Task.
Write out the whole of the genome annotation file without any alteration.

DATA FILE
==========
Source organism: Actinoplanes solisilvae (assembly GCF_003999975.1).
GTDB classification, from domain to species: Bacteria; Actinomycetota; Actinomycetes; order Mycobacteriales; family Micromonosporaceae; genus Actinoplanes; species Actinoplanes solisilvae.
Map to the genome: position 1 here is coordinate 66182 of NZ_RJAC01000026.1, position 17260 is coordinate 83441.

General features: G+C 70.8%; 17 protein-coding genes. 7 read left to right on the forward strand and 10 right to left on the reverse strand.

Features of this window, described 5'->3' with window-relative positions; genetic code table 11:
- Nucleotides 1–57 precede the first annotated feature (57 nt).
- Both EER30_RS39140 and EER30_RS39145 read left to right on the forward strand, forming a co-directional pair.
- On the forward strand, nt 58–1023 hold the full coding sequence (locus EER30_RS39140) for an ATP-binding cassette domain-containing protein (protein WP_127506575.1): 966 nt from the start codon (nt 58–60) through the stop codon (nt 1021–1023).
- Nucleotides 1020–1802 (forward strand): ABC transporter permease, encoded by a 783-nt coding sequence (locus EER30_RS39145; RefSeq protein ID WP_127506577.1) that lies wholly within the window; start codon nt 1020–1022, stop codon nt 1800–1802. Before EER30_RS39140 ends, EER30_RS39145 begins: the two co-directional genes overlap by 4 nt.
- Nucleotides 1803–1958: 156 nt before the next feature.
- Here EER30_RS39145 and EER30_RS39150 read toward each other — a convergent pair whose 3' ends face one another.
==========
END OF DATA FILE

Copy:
Source organism: Actinoplanes solisilvae (assembly GCF_003999975.1).
GTDB classification, from domain to species: Bacteria; Actinomycetota; Actinomycetes; order Mycobacteriales; family Micromonosporaceae; genus Actinoplanes; species Actinoplanes solisilvae.
Map to the genome: position 1 here is coordinate 66182 of NZ_RJAC01000026.1, position 17260 is coordinate 83441.

General features: G+C 70.8%; 17 protein-coding genes. 7 read left to right on the forward strand and 10 right to left on the reverse strand.

Features of this window, described 5'->3' with window-relative positions; genetic code table 11:
- Nucleotides 1–57 precede the first annotated feature (57 nt).
- Both EER30_RS39140 and EER30_RS39145 read left to right on the forward strand, forming a co-directional pair.
- On the forward strand, nt 58–1023 hold the full coding sequence (locus EER30_RS39140) for an ATP-binding cassette domain-containing protein (protein WP_127506575.1): 966 nt from the start codon (nt 58–60) through the stop codon (nt 1021–1023).
- Nucleotides 1020–1802 (forward strand): ABC transporter permease, encoded by a 783-nt coding sequence (locus EER30_RS39145; RefSeq protein ID WP_127506577.1) that lies wholly within the window; start codon nt 1020–1022, stop codon nt 1800–1802. Before EER30_RS39140 ends, EER30_RS39145 begins: the two co-directional genes overlap by 4 nt.
- Nucleotides 1803–1958: 156 nt before the next feature.
- Here EER30_RS39145 and EER30_RS39150 read toward each other — a convergent pair whose 3' ends face one another.